How a daring band of anti-Qaddafi activists helped turn the tide in Tripoli
Special report: The small anti-Qaddafi Free Generation Movement took huge risks to raise rebel flag and post video of flash protests. The insights they gained in challenging the regime may help shape a new Libya.
The few anti-Qaddafi activists working secretly in Tripoli during the war knew they were racing against time – and to stay ahead of the intelligence agents hunting them.Skip to next paragraph
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They were the enemy within, the "rats" Col. Muammar Qaddafi wanted pursued down every alley and inside every closet.
They didn't win the war: The rebel military assaults instead came from the east and then the west. But in Tripoli they took grave risks to raise the rebel flag, spread leaflets, and burned pictures of Qaddafi. Perhaps most important, they filmed and broadcast their actions – heartening fellow Libyans and letting the world know that opposition could exist, even here.
This handful of bold revolutionaries – just 20 in all, most of them family or longtime friends – had a leader, whose nickname is Niz, unafraid to speak out. He was quoted by journalists, used Twitter, and posted to Facebook. His very presence inside the citadel of Tripoli undermined Qaddafi's claim that "all my people love me."
Qaddafi's 42-year rule ended ignominiously Oct. 20 when he was caught begging for mercy in a sewer pipe, then killed, in his hometown of Sirte – the last loyalist holdout after eight months of war backed by NATO airstrikes.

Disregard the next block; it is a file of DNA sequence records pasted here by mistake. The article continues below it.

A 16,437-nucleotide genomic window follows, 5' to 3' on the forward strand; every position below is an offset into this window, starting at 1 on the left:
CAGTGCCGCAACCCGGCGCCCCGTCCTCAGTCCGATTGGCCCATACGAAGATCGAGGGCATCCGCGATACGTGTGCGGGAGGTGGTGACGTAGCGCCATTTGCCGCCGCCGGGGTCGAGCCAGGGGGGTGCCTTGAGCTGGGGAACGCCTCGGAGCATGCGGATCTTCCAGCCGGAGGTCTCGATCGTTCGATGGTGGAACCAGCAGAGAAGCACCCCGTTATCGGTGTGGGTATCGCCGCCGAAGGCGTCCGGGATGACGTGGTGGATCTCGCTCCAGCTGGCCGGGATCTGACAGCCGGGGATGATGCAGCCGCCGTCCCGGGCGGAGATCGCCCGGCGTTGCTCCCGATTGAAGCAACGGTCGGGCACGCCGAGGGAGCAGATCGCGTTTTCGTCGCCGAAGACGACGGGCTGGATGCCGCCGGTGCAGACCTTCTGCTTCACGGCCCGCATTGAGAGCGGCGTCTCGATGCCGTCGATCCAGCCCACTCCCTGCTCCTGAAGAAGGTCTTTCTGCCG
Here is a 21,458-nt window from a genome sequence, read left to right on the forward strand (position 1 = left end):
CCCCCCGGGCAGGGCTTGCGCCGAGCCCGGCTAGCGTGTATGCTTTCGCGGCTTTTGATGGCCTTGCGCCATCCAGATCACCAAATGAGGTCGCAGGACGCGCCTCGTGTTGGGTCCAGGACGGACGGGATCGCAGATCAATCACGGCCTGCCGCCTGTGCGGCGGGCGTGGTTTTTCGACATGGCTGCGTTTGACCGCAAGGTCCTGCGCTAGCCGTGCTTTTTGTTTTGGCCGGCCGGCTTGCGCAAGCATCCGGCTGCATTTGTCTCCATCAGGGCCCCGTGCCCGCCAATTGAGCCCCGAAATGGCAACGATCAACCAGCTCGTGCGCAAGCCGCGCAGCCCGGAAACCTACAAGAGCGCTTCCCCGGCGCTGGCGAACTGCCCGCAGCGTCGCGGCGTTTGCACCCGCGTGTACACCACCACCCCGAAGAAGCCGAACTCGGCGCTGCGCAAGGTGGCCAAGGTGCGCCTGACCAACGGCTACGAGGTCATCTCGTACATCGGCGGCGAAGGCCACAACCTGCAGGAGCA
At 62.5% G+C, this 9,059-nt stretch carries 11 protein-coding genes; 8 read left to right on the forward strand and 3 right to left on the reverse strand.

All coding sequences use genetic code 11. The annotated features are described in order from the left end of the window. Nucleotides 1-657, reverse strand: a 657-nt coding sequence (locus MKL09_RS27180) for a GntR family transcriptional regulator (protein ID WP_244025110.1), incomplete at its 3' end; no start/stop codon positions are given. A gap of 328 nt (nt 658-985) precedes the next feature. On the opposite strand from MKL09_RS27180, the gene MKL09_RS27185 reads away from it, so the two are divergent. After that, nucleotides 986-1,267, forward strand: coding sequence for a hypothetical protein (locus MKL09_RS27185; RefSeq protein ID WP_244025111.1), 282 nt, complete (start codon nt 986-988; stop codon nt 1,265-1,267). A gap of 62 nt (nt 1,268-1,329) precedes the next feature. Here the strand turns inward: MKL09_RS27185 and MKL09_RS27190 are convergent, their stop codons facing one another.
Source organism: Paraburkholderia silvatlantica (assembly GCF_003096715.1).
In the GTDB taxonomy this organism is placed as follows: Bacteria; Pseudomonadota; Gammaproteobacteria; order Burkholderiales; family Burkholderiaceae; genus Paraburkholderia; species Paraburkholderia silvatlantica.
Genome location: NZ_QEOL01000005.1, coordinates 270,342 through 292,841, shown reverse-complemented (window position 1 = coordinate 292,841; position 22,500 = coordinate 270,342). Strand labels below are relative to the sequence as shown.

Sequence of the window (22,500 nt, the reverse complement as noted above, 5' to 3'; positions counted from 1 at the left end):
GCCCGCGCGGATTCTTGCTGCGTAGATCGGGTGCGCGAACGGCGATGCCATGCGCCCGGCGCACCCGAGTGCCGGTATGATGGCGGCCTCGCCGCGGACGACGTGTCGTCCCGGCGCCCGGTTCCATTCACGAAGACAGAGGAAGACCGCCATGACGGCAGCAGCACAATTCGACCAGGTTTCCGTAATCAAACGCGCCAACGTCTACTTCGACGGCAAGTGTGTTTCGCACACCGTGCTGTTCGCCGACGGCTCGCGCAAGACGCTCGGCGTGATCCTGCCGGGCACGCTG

Those events ended an era for a generation that has known only Qaddafi's repressive, idiosyncratic authoritarianism. But for Niz and the Free Generation Movement (FGM) – who fought largely alone, unable to fully trust other small opposition cells, given ubiquitous informers in the city – the story is just beginning.
Their experience gave them uncommon insight into the capabilities and weaknesses of Qaddafi's extensive intelligence networks. But their role in challenging the regime in its bastion – using only nonviolent means – today informs their commitment to build civil society in the new Libya. "We were naive at first, but we evolved, as did the revolution," recalls Nizar Mhani – Niz – with a laugh. "This is my first uprising."
Stealing a government satellite dish
"We knew what we wanted to do, to get in touch with the media to get the real story of Tripoli out. We wanted to demonstrate an opposition presence in Tripoli ... to raise morale in the city," says Dr. Mhani, a 30-year-old surgeon who was working in Wales. He has spent half his life abroad, but for the past eight months he's been hiding in Tripoli, relying on his wits and comrades to keep safe.
"Some of [our] activities were small, physically, but they had a great effect on morale ... on the media, and it just kept the story momentum going," says Mhani.
The group's efforts took place against the backdrop of NATO bombardments and the presence of fervently pro-Qaddafi True Believers at regime rallies and funerals. Adding to the sense of crisis in Tripoli, armed opposition forces controlled eastern Libya, and later the western mountains.